Mustang is the second oldest Ford’s nameplate after F-series truck, but it is the most successful though. This pony car was based on the 2nd generation Ford Falcon, and was firstly introduced on April 17, 1964 at the “NY World Fair”.
Defining the Pony class
Originally the first to compete in this class was Plymouth Barracuda, because it was delivered to public 2 weeks before Mustang. Barracuda was not built as a rival to Ford’s Mustang – it was a series expansion of low-cost sports cars like Plymouth Valiant. But Mustang had unique body style, got more attention from public. When GM introduced Chevrolet Camaro, Mustang got its first redesign. At the same time Pontiac Firebird [based on Camaro] and Mercury Cougar joined the pony family. It looked like family is completed until 1968 AMC Javelin and 1970 Dodge Challenger [Barracuda’s enlarged version] showed up.
Mustangs grew larger and heavier with each year until 1971-1973 models, when Ford got Mustang fans’ request to get back to its size and concept. Even though pony cars were popular, Mustang was the only car not to be interrupted in production during decades.
First generation (1964 1/2–1973)
The Mustang prototype was acctually inspired by european market and was two-seat, mid-engine roadster, but soon it got the real pony looks. The reason why 2-seat version was canceled was a poor sales of Ford’s previous 2-seat Thunderbird. The most important man in first steps of this muscle car was Lee Iacoca [Ford’s general manager] that controlled how Mustang should look like. Chief designer of 1955 Mustang – Joe Oros said, that exterior and interior design was set quite simply: desirable by both sexes, Ferrari/Maserati-like looking but not too heavy car with air intakes that ventilate rear brakes and as sporty, as possible. In 18 months, first Mustang was ready to go. The original sale plan was 100.000 per year, but there were 22.000 sold during the first day on the market and 1.000.000 during the second production year. It was so popular among the public, that it laid a concept of pony car trend and is the only muscle car class that is still produced nowadays.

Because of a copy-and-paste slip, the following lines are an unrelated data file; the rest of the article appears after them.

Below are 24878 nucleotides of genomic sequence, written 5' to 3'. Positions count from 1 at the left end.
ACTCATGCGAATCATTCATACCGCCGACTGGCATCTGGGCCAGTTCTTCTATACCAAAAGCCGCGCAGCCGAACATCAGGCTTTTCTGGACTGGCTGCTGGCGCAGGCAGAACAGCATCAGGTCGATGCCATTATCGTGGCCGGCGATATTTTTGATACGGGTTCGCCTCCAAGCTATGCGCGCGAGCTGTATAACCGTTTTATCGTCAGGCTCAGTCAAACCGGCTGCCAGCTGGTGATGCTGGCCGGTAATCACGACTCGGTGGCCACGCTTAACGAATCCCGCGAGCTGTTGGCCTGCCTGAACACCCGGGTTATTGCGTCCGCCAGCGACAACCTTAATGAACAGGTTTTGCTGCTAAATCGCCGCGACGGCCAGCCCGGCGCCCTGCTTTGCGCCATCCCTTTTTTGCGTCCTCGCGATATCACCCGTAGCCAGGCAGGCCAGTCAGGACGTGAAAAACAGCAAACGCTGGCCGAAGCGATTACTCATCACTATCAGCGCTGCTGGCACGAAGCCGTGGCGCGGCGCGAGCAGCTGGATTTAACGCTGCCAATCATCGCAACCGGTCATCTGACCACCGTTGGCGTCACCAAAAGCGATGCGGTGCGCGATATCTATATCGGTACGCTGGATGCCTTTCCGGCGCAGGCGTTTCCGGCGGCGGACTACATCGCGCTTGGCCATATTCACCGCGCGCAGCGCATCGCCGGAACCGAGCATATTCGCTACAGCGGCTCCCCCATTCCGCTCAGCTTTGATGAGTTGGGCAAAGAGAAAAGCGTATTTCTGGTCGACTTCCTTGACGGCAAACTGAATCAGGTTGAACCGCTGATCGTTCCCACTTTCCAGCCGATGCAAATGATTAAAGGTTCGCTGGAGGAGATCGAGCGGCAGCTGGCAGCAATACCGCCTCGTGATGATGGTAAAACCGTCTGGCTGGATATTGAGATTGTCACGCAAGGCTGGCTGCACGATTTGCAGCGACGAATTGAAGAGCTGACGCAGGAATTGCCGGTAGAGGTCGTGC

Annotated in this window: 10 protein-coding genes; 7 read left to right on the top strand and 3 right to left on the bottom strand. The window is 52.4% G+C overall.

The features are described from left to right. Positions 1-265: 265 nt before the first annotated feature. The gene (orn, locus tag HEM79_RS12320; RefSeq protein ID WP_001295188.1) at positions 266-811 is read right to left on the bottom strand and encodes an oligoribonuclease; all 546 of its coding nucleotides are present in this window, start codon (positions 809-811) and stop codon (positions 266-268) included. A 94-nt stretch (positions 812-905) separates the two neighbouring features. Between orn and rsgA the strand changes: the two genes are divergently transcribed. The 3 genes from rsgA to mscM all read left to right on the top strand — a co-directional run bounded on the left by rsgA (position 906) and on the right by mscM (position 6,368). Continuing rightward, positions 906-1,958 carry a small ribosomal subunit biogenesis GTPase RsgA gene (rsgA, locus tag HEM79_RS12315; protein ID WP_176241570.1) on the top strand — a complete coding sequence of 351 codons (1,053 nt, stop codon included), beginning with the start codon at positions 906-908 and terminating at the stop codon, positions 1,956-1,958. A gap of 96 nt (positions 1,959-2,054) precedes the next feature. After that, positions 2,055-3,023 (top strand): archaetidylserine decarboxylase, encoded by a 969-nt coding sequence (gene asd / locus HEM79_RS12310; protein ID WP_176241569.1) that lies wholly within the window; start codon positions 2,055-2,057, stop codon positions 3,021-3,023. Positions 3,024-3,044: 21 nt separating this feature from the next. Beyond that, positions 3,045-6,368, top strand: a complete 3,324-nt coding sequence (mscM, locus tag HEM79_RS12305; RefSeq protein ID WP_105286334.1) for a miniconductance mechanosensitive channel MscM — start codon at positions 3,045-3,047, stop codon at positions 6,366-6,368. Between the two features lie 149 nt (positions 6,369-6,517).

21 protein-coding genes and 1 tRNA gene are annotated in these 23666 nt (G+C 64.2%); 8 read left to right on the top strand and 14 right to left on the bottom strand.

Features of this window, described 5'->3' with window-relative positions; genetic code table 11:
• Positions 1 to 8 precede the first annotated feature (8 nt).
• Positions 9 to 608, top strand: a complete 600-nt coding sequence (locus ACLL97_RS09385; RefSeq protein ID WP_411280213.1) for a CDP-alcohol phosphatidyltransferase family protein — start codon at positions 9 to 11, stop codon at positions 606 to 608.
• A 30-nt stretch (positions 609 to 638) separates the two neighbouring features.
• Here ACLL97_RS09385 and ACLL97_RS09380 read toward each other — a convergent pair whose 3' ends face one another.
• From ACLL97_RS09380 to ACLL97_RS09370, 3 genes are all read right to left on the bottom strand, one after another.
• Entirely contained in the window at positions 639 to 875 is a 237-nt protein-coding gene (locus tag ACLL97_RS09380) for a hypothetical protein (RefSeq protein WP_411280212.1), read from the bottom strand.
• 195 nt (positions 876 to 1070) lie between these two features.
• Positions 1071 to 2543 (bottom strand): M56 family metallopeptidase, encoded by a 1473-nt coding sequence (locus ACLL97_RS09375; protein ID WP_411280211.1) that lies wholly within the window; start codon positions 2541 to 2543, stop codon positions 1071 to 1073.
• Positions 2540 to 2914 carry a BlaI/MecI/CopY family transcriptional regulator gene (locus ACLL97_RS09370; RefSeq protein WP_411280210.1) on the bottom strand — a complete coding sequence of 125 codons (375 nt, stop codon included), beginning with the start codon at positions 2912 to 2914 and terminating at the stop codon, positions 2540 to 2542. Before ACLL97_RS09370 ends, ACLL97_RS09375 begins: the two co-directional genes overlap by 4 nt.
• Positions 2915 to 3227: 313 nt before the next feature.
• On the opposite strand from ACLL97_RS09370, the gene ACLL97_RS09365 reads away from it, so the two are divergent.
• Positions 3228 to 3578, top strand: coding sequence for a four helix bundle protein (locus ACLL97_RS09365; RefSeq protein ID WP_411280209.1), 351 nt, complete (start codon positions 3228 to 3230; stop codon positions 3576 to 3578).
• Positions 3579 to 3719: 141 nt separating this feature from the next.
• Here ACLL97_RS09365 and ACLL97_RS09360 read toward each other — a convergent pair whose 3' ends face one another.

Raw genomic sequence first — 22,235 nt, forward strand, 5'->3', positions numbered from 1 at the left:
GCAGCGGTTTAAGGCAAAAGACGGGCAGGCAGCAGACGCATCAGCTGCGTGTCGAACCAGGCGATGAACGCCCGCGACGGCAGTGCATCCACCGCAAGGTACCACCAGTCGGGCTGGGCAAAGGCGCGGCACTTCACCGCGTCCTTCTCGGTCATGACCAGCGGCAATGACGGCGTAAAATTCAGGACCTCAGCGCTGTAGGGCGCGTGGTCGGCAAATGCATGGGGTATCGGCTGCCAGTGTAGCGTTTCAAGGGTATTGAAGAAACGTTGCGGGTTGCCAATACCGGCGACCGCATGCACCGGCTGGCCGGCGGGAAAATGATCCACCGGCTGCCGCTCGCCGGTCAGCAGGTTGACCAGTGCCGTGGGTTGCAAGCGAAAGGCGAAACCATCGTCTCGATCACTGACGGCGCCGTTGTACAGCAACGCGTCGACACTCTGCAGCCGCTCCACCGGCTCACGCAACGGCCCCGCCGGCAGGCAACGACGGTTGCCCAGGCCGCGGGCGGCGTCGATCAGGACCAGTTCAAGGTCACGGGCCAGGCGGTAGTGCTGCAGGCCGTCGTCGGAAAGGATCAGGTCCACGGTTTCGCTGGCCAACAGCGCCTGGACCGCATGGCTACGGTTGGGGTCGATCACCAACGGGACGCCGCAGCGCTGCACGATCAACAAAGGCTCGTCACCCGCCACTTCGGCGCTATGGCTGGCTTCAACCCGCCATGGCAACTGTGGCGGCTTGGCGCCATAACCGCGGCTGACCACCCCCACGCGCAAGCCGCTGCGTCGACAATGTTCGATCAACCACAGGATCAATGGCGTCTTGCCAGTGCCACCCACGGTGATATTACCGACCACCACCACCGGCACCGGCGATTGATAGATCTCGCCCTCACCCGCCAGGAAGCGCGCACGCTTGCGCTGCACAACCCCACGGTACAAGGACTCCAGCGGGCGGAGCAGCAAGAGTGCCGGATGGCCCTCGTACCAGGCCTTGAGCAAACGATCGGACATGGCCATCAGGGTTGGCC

Engine range started with a lame 170 cubic [2.8 liter] straight-6 OHV that had only 101 HP, later 200 cubic straight-6 OHV [3.3 liter, 116 HP] was introduced. A 260 cubic [4.3 liter, 164 HP] 2-barrel carburetor equipped V8 was followed by 289 cubic [4.7 liter] V8 with also 2-barrel [210HP] or 4-barrel carburetor which made Mustang have something serious under the hood – 210 HP. “K-code” badged muscle cars were equipped with a famous high-compression 4-barrel 289 cubic V8 engine pumping mean 271 horses. There were 3 kinds of gearboxes available: 3-speed manual which was standard with every engine except 289 with 271 HP [this one one had 4-speed manual – the second choice] and the last 3-speed Cruise-O-Matic automatic transmission. There were a few future changes including Shelby GT500 428 cubic V8 engine with massive 355 HP.
Power and changes